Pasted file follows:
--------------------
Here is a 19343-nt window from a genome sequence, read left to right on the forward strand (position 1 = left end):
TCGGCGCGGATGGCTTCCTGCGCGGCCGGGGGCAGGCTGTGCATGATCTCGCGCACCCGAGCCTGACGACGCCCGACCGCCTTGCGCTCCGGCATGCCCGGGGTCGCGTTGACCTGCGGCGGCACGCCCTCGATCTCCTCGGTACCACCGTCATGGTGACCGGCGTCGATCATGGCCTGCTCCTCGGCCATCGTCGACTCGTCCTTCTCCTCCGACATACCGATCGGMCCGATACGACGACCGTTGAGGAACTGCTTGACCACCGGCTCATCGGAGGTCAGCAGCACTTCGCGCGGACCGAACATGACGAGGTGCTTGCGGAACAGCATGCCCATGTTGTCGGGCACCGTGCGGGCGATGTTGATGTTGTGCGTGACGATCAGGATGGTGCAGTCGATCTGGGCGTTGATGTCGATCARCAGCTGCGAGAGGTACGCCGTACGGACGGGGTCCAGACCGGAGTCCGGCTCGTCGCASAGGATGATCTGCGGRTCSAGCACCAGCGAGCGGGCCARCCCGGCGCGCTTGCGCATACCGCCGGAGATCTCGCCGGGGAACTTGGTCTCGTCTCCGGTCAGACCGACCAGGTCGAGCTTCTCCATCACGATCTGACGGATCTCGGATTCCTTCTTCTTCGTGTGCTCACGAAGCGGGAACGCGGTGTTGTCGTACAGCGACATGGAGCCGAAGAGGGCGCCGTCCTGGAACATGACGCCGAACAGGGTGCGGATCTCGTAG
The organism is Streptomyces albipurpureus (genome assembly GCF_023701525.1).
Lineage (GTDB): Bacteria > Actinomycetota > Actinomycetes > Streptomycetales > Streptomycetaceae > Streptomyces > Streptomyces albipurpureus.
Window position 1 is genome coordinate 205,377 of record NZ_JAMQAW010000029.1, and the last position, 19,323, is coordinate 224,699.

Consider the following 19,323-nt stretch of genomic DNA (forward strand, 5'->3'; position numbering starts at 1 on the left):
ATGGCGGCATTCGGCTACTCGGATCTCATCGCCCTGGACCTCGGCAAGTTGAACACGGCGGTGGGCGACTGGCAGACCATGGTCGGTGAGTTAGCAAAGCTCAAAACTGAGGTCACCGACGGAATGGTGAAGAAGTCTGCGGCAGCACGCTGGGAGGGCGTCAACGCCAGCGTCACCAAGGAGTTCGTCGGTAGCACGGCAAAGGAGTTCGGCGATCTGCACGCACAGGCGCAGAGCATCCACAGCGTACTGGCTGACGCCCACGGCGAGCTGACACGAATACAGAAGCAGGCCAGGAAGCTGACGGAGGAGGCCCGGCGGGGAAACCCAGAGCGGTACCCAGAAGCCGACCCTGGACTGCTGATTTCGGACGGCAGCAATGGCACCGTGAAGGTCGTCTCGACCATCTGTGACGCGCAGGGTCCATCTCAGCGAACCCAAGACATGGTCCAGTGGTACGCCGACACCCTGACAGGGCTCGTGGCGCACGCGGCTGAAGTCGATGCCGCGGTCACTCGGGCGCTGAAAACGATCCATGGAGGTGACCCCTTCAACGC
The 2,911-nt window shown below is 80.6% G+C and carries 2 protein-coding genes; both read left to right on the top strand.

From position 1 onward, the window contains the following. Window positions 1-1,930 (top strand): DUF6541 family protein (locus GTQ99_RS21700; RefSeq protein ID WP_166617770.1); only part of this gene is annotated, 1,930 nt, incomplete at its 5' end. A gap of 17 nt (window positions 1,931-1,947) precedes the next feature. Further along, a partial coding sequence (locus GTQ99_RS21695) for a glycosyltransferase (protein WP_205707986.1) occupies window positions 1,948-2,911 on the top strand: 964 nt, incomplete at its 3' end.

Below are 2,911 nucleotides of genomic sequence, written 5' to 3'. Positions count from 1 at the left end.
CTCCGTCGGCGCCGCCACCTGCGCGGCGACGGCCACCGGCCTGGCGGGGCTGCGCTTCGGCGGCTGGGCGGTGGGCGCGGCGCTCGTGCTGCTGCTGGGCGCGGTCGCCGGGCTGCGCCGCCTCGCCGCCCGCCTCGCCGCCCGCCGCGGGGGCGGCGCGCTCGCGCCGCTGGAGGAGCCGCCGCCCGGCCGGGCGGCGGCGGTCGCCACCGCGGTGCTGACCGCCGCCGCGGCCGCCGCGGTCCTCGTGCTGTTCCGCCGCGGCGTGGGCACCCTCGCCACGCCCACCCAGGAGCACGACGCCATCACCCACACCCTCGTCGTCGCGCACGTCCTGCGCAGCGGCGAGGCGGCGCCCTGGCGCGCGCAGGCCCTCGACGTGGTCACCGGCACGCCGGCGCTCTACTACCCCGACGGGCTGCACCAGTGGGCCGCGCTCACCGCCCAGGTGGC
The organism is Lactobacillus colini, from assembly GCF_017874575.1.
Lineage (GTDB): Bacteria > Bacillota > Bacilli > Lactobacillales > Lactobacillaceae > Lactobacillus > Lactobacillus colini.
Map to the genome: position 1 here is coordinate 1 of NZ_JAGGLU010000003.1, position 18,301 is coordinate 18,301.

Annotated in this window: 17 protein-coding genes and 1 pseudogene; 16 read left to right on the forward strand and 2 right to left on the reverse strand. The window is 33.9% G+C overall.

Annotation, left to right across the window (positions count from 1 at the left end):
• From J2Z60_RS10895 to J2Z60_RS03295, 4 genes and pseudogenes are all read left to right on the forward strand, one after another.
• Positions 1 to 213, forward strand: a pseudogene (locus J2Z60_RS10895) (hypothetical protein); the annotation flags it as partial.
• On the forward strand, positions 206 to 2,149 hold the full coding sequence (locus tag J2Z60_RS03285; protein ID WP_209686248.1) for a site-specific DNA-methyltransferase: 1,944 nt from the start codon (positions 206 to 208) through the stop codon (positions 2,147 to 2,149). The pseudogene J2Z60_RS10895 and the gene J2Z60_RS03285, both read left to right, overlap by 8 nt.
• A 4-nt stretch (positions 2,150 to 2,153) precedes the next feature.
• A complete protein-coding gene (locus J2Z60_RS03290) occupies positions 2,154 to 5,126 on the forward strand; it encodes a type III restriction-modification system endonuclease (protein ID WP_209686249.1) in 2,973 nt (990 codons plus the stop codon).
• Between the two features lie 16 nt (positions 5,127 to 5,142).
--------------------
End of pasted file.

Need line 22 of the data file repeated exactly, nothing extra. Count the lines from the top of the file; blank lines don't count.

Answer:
• Between the two features lie 16 nt (positions 5,127 to 5,142).